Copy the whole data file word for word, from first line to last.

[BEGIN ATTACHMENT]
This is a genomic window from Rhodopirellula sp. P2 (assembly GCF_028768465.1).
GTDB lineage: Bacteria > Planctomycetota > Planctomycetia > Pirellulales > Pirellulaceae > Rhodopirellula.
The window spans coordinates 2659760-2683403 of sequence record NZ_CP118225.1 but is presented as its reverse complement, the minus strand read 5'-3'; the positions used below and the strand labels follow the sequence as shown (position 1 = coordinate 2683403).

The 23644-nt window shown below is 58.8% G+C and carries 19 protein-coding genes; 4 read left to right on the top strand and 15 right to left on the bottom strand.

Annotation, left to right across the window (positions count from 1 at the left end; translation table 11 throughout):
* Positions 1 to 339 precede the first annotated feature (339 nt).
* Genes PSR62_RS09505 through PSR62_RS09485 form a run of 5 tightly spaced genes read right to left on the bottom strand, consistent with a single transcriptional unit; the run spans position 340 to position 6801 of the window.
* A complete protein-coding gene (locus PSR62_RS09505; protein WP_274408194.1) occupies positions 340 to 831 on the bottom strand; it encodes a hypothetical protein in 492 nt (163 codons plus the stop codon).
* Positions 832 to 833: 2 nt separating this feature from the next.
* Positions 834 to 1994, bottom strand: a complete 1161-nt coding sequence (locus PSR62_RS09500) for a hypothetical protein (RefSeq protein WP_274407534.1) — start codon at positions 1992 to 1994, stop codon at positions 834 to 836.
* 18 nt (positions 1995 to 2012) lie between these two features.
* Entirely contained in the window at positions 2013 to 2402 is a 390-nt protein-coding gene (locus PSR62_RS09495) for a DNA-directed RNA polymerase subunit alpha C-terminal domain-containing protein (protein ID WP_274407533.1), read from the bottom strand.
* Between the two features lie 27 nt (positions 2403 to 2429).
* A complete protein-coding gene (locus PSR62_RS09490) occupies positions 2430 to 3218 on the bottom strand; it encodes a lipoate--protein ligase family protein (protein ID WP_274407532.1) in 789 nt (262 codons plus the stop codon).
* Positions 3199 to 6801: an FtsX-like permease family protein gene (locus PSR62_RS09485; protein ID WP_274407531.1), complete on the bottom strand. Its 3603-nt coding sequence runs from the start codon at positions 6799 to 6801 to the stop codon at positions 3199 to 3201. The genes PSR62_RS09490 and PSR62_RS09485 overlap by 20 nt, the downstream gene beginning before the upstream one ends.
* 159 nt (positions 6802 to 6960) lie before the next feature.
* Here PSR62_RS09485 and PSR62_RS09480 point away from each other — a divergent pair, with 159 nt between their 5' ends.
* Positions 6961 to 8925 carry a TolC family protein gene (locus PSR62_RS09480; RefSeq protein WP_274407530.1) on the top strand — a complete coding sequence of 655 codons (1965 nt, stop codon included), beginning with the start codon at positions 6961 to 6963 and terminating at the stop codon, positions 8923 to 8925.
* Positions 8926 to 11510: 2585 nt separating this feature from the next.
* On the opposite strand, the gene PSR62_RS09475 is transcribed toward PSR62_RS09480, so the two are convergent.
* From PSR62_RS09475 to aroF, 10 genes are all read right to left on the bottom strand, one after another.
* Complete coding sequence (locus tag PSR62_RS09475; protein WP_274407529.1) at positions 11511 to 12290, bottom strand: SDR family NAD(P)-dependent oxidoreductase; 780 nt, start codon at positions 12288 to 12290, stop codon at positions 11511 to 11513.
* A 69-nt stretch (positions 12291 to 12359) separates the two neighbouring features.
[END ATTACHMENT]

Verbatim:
This is a genomic window from Rhodopirellula sp. P2 (assembly GCF_028768465.1).
GTDB lineage: Bacteria > Planctomycetota > Planctomycetia > Pirellulales > Pirellulaceae > Rhodopirellula.
The window spans coordinates 2659760-2683403 of sequence record NZ_CP118225.1 but is presented as its reverse complement, the minus strand read 5'-3'; the positions used below and the strand labels follow the sequence as shown (position 1 = coordinate 2683403).

The 23644-nt window shown below is 58.8% G+C and carries 19 protein-coding genes; 4 read left to right on the top strand and 15 right to left on the bottom strand.

Annotation, left to right across the window (positions count from 1 at the left end; translation table 11 throughout):
* Positions 1 to 339 precede the first annotated feature (339 nt).
* Genes PSR62_RS09505 through PSR62_RS09485 form a run of 5 tightly spaced genes read right to left on the bottom strand, consistent with a single transcriptional unit; the run spans position 340 to position 6801 of the window.
* A complete protein-coding gene (locus PSR62_RS09505; protein WP_274408194.1) occupies positions 340 to 831 on the bottom strand; it encodes a hypothetical protein in 492 nt (163 codons plus the stop codon).
* Positions 832 to 833: 2 nt separating this feature from the next.
* Positions 834 to 1994, bottom strand: a complete 1161-nt coding sequence (locus PSR62_RS09500) for a hypothetical protein (RefSeq protein WP_274407534.1) — start codon at positions 1992 to 1994, stop codon at positions 834 to 836.
* 18 nt (positions 1995 to 2012) lie between these two features.
* Entirely contained in the window at positions 2013 to 2402 is a 390-nt protein-coding gene (locus PSR62_RS09495) for a DNA-directed RNA polymerase subunit alpha C-terminal domain-containing protein (protein ID WP_274407533.1), read from the bottom strand.
* Between the two features lie 27 nt (positions 2403 to 2429).
* A complete protein-coding gene (locus PSR62_RS09490) occupies positions 2430 to 3218 on the bottom strand; it encodes a lipoate--protein ligase family protein (protein ID WP_274407532.1) in 789 nt (262 codons plus the stop codon).
* Positions 3199 to 6801: an FtsX-like permease family protein gene (locus PSR62_RS09485; protein ID WP_274407531.1), complete on the bottom strand. Its 3603-nt coding sequence runs from the start codon at positions 6799 to 6801 to the stop codon at positions 3199 to 3201. The genes PSR62_RS09490 and PSR62_RS09485 overlap by 20 nt, the downstream gene beginning before the upstream one ends.
* 159 nt (positions 6802 to 6960) lie before the next feature.
* Here PSR62_RS09485 and PSR62_RS09480 point away from each other — a divergent pair, with 159 nt between their 5' ends.
* Positions 6961 to 8925 carry a TolC family protein gene (locus PSR62_RS09480; RefSeq protein WP_274407530.1) on the top strand — a complete coding sequence of 655 codons (1965 nt, stop codon included), beginning with the start codon at positions 6961 to 6963 and terminating at the stop codon, positions 8923 to 8925.
* Positions 8926 to 11510: 2585 nt separating this feature from the next.
* On the opposite strand, the gene PSR62_RS09475 is transcribed toward PSR62_RS09480, so the two are convergent.
* From PSR62_RS09475 to aroF, 10 genes are all read right to left on the bottom strand, one after another.
* Complete coding sequence (locus tag PSR62_RS09475; protein WP_274407529.1) at positions 11511 to 12290, bottom strand: SDR family NAD(P)-dependent oxidoreductase; 780 nt, start codon at positions 12288 to 12290, stop codon at positions 11511 to 11513.
* A 69-nt stretch (positions 12291 to 12359) separates the two neighbouring features.